In a world of digital transparency, having a competent customer service team makes for a make-or-break situation. Having the right training from the start is not only crucial for customer satisfaction and retainment, but also builds positive morale for your team since positive feedback only feeds positive performance.
Even if you don’t have a customer service team, keeping these tips in mind when you need to be in a client-facing position can make all the difference in the world. Besides, you know what they say: when you can’t outspend the competition, but you can out-service them. Keep reading as we share some tried and true tips for building a solid, world-class customer service team!
Know your audience
It goes without saying that the success for any business rides on their understanding of their customer base or profile; the knowledge you gain about your target demographic should be reflected in your customer service approach relative to the way you communicate. For example, if you’re a lifestyle retail company with a young customer base, then the diction and tone should reflect that. Instead of saying: "thank you for reaching you", try "hey! how's your day going?"
Be accurate in your communication
It’s one thing to be concise and effective, and another to be trite. Using generic responses like “thank you for waiting, we will get back to you shortly” is a turnoff because it comes off as impersonal and doesn’t provide much information to the customer. Try to communicate the message in a direct yet in a way that is consistent to your brand, such as: “our customer service rep is on another call, but you’re next in line!”
Be a ray of sunshine
This is pretty much a cardinal rule, but needs to be said nonetheless: always frame our answers in a positive way no matter what. For example, instead of saying, “the item you’re looking for is no longer in stock”, try saying: “the item you’re looking for will be back in stock next week - would you like me to reserve it for you?”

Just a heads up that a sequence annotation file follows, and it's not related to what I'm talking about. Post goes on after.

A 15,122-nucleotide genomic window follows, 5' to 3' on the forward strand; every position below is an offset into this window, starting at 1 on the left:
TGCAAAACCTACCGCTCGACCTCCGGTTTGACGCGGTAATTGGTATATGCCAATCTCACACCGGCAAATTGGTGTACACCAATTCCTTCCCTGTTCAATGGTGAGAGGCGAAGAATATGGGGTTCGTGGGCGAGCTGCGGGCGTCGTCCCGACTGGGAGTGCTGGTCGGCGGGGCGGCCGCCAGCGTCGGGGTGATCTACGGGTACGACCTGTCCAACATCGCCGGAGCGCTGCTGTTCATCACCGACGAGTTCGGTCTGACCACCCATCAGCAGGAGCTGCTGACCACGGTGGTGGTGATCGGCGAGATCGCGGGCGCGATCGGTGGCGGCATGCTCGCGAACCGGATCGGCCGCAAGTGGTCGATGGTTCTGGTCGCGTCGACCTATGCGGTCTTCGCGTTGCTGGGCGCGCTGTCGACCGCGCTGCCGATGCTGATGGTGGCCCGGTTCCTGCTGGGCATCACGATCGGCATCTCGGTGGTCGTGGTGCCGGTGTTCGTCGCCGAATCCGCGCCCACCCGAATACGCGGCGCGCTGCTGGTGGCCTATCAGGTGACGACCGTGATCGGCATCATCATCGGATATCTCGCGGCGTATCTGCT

Have the right CRM tools
No matter how great your customer service team is, it doesn’t mean anything if they can’t effectively manage their customers. Research CRM tools, make a decision based on your business model and industry, draw up a user manual specific to your company’s procedures, and stick with it. There are countless tools out there, so make sure to trial your top picks to see which suits your team the best.
Take control of the situation
Dealing with difficult customers is always stressful, and it can definitely be grating having to face angry customers on a regular basis. While this is inevitable once in a while, you can learn to take control of the situation by first acknowledging the issue so they know they’re being heard, but immediate refocus the discussion on the solution, and provide clear steps on how to achieve it. Of course, relay repeat complaints to the company, so they can consider more permanent sotlutions.
It’s important not to make any assumptions about a situation just because you’ve dealt with it in the past. Don’t be dismissive about the customer’s concerns; instead, take the time to address it, so they know you actually care about resolving the problem. From the customer’s perspective, it’s not always about getting what they want, but knowing that you actually care about their negative experience.